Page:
This proceeds not from any particular defect in the French Government, but that which is common to all Absolute Monarchies. And no State can be said to stand upon a steady Foundation, except those whose strength is in their own Soldiery, and the body of their own People. Such as serve for Wages, often betray their Masters in distress, and always want the courage and industry which is found in those who fight for their own Interests, and are to have a part in the Victory. The business of Mercenaries is so to perform their duty, as to keep their Employments, and to draw profit from them; but that is not enough to support the Spirits of men in extream dangers. The Shepherd who is a hireling, flies when the Thief comes; and this adventitious help failing, all that a Prince can reasonably expect from a disaffected and oppressed People is, that they should bear the Yoak patiently in the time of his Prosperity; but upon the change of his Fortune, they leave him to shift for himself, or join with his Enemies to avenge the Injuries they had received. Thus did Alphonso and Ferdinand Kings of Naples, and Lodovico Sforza Duke of Milan fall, in the times of Charles the Eighth and Louis the Twelfth Kings of France. The two first had bin false, violent, and cruel; nothing within their Kingdom could oppose their fury: but when they were invaded by a Foreign Power, they lost all, as Guicciardin says, without breaking one Lance; and Sforza was by his own mercenary Soldiers delivered into the hands of his Enemies.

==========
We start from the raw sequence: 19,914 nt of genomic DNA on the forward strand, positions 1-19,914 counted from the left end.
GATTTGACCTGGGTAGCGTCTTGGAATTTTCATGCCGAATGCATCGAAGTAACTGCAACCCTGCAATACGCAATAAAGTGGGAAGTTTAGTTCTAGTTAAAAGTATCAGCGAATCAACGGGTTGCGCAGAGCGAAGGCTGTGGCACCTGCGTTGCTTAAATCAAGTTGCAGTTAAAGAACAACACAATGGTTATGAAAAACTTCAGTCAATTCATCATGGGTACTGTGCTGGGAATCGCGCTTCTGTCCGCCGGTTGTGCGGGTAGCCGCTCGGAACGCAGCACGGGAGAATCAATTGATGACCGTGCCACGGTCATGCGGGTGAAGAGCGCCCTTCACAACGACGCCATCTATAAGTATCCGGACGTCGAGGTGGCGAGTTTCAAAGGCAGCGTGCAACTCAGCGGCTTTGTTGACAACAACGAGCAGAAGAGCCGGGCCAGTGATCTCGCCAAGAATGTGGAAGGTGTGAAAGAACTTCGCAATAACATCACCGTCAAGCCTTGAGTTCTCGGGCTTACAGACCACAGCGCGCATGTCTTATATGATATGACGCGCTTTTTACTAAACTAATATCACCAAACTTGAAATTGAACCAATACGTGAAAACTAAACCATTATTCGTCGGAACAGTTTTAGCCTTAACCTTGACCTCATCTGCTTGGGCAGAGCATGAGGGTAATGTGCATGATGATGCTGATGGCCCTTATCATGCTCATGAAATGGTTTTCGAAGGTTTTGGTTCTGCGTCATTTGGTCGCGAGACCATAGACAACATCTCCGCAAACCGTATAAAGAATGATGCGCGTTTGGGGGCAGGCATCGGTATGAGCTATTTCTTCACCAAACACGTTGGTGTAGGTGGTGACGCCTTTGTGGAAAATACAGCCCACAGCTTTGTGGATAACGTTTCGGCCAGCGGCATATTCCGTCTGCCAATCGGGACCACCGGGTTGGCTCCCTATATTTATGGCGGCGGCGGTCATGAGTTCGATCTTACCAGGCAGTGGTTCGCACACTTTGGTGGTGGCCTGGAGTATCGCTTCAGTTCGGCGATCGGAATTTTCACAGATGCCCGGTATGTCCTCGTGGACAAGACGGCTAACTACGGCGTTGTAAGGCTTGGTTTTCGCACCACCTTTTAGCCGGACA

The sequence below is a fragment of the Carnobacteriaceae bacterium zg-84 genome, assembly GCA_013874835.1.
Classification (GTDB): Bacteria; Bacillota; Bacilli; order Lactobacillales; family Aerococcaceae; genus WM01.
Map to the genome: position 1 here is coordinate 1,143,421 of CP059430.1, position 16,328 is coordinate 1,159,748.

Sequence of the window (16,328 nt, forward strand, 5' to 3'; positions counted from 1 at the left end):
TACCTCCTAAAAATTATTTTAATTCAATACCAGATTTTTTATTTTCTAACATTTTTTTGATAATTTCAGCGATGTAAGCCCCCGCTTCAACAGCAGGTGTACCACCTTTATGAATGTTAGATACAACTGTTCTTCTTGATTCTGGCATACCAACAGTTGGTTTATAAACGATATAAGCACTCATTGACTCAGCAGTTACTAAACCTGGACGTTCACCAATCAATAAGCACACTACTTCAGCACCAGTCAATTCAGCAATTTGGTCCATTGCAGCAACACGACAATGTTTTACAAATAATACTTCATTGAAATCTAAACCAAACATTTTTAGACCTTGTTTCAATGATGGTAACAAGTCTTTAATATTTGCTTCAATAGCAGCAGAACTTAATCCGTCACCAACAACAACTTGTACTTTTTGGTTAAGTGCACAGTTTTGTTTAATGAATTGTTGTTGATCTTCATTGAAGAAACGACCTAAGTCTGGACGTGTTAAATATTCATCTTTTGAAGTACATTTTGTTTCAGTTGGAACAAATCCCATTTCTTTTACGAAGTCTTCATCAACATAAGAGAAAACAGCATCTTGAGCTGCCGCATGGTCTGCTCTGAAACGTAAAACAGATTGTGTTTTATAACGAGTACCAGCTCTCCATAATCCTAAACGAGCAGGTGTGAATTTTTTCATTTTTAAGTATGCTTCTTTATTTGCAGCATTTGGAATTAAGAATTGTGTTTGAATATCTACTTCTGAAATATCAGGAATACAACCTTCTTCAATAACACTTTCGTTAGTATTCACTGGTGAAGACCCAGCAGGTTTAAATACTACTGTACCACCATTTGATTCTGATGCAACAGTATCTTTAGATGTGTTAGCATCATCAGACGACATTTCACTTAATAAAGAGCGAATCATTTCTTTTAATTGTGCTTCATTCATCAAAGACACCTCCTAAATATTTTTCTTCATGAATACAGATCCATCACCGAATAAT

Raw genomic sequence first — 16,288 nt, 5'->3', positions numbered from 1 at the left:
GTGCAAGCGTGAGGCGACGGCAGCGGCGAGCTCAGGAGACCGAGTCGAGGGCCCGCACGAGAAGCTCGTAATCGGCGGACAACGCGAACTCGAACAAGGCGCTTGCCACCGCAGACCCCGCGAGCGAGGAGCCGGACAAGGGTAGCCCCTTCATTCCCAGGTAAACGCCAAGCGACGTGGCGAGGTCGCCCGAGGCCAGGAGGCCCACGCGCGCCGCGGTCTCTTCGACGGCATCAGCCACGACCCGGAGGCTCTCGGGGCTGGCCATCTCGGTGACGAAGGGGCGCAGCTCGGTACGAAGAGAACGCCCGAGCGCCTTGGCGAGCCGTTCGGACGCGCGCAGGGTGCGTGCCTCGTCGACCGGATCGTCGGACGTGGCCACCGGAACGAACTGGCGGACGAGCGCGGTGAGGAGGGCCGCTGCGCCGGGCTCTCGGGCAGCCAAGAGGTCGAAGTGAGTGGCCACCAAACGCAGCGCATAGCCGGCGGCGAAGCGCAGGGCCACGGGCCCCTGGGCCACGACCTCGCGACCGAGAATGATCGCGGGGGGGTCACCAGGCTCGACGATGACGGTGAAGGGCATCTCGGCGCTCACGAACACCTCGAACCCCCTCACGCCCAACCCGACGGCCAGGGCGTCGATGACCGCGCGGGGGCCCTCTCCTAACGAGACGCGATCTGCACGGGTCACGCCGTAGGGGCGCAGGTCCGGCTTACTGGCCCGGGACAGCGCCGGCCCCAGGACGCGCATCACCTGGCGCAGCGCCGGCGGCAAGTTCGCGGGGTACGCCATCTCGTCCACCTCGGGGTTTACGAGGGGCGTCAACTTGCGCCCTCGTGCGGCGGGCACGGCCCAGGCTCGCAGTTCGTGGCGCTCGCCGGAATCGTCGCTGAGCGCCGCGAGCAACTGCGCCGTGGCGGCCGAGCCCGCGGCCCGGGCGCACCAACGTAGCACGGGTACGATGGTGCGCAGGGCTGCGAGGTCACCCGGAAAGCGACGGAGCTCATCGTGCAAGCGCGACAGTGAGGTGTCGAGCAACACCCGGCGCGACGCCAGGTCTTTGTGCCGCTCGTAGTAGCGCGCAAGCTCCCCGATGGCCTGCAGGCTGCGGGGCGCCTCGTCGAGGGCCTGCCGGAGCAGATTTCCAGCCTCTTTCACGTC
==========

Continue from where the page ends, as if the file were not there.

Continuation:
I think it may be hard to find Examples of such as proceeding in the same way have had better Success: But if it should so fall out, that a People living under an Absolute Monarchy, should through custom, or fear of something worse (if that can be) not only suffer patiently, but desire to uphold the Government; neither the Nobility, nor Commonalty can do any thing towards it. They are strangers to all publick Concernments: All things are govern'd by one or a few men, and others know nothing either of Action [157] or Counsel. Filmer will tell us 'tis no matter; the profound Wisdom of the Prince provides for all. But what if this Prince be a Child, a Fool, a superannuated Dotard, or a Madman? Or if he dos not fall under any of these extremities, and possesses such a proportion of Wit, Industry, and Courage as is ordinarily seen in men, how shall he supply the Office that indeed requires profound Wisdom, and an equal measure of Experience and Valour? 'Tis to no purpose to say a good Council may supply his defects; for it dos not appear how he should come by this Council, nor who should oblige him to follow their advice: If he be left to his own will to do what he pleases, tho good advice be given to him; yet his judgment being perverted, he will always incline to the worst: If a necessity be imposed upon him of acting according to the advice of his Council, he is not that absolute Monarch of whom we speak, nor the Government Monarchical, but Aristocratical. These are imperfect Figleave coverings of Nakedness. It was in vain to give good counsel to Sardanapalus; and none could defend the Assyrian Empire, when he lay wallowing amongst his Whores without any other thought than of his Lusts. None could preserve Rome, when Domitian's chief business was to kill Flies, and that of Honorius to take care of his Hens. The Monarchy of France must have perished under the base Kings they call Les Roys faineants, if the Scepter had not bin wrested out of their unworthy hands. The World is full of Examples in this kind: and when it pleases God to bestow a just, wise, and valiant King as a blessing upon a Nation, 'tis only a momentary help, his Virtues end with him; and there being neither any divine Promise nor human Reason moving us to believe that they shall always be renewed and continued in his Successors, men cannot rely upon it; and to alledg a possibility of such a thing is nothing to the purpose.